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analising key themes of Macbeth

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Analyzing Key Themes from Macbeth William Shakespeare used themes in his plays and poetry to deepen the meaning of them and to help the reader have another way to compare imagery in the play to what was really happening. Shakespeare's Macbeth includes many cases of metaphorical as well as literal themes. Some examples of these types of themes deal with blood, clothing, illness and medicine, sleep, nature, and the over all mood of the play. There is a mixture of emotional, metaphorical, and literal themes. In many ways the themes in Macbeth are a form of imagery. Blood plays a key role throughout Macbeth. Starting off the second scene, "What bloody man is that?" sets the imagery of blood in motion throughout the play and is a literal image of a dead soldier. ...read more.


A great example of this is Macbeth addressing Ross in confusion about his title with, "The Thane of Cawdor lives: why do you dress me in borrowed robes?" Unfit clothing was a common way of saying that someone was not really what he or she appeared to be. A more literal clothing image is made in Banquo's confrontation with the witches. "What are these so withered, and so wild in their attire, that look not like th' inhabitants o' th' earth, and yet they are on't?" is Banquo's literal interpretation of the unusualness of the witch's clothing and appearance. When Angus states "Now does he feel his title hang loose about him, like a giant's robe upon a dwarfish thief." he is referring to Macbeth and how he is unable to control what he put in motion with his great power as king. ...read more.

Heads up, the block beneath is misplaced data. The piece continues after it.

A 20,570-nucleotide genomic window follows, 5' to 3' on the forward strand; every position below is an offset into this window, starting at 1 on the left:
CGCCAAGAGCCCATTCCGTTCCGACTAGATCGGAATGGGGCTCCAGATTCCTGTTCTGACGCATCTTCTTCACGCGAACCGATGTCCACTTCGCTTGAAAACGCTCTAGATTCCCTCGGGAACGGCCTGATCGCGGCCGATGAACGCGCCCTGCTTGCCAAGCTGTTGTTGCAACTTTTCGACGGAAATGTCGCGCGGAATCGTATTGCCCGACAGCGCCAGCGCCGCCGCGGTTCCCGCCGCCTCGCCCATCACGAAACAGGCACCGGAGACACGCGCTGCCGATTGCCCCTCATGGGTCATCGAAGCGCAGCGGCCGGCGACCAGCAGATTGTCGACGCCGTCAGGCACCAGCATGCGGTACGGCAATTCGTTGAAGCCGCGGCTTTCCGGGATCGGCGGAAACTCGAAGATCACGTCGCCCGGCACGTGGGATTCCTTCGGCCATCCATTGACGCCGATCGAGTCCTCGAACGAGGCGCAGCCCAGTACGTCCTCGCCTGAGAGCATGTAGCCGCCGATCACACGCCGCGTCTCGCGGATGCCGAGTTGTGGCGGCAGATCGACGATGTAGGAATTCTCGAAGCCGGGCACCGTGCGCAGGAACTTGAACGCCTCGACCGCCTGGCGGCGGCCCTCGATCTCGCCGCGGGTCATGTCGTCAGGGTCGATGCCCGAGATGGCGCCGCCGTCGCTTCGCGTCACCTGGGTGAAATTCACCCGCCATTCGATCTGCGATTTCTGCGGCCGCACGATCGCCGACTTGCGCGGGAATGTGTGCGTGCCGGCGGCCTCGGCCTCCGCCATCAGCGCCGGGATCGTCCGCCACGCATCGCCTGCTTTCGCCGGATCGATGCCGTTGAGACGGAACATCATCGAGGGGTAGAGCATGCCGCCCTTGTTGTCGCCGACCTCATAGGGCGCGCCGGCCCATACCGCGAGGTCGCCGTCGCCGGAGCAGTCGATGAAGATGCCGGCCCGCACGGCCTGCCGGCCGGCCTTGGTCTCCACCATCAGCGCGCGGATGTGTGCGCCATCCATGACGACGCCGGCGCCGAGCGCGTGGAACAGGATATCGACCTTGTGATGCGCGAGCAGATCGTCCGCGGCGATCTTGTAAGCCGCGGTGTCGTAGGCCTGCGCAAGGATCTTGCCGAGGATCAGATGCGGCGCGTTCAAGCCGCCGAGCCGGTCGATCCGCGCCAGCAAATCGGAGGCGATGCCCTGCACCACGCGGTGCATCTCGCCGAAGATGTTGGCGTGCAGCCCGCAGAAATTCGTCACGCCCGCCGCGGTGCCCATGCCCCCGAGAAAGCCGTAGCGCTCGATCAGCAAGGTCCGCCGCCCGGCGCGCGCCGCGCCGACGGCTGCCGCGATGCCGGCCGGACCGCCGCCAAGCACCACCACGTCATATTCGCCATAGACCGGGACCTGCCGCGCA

It is again noted when Malcom says "page 366" (read guote) ... "Meet we the med'cine of the sickly weal, and with him pour we, in our country's purge, each drop of us." is a deeply metaphorical image of medicine. It means that the rebels must find Malcolm in order to gain the ambition to overthrow Macbeth. There are many more themes in Macbeth, but these seemed to have stood out the most. In all cases, Shakespeare sets a transcendental mood of what is happening. Blood is more than a fluid. Illness is more than a hindering parasite, Medicine is more than a cure for that illness. Clothes are more than flesh covers. Darkness is more than black. Shakespeare does a great job of using themes in Macbeth not only to set the mood of the play but to better help the reader to use metaphors to form a better understanding of the play. ...read more.

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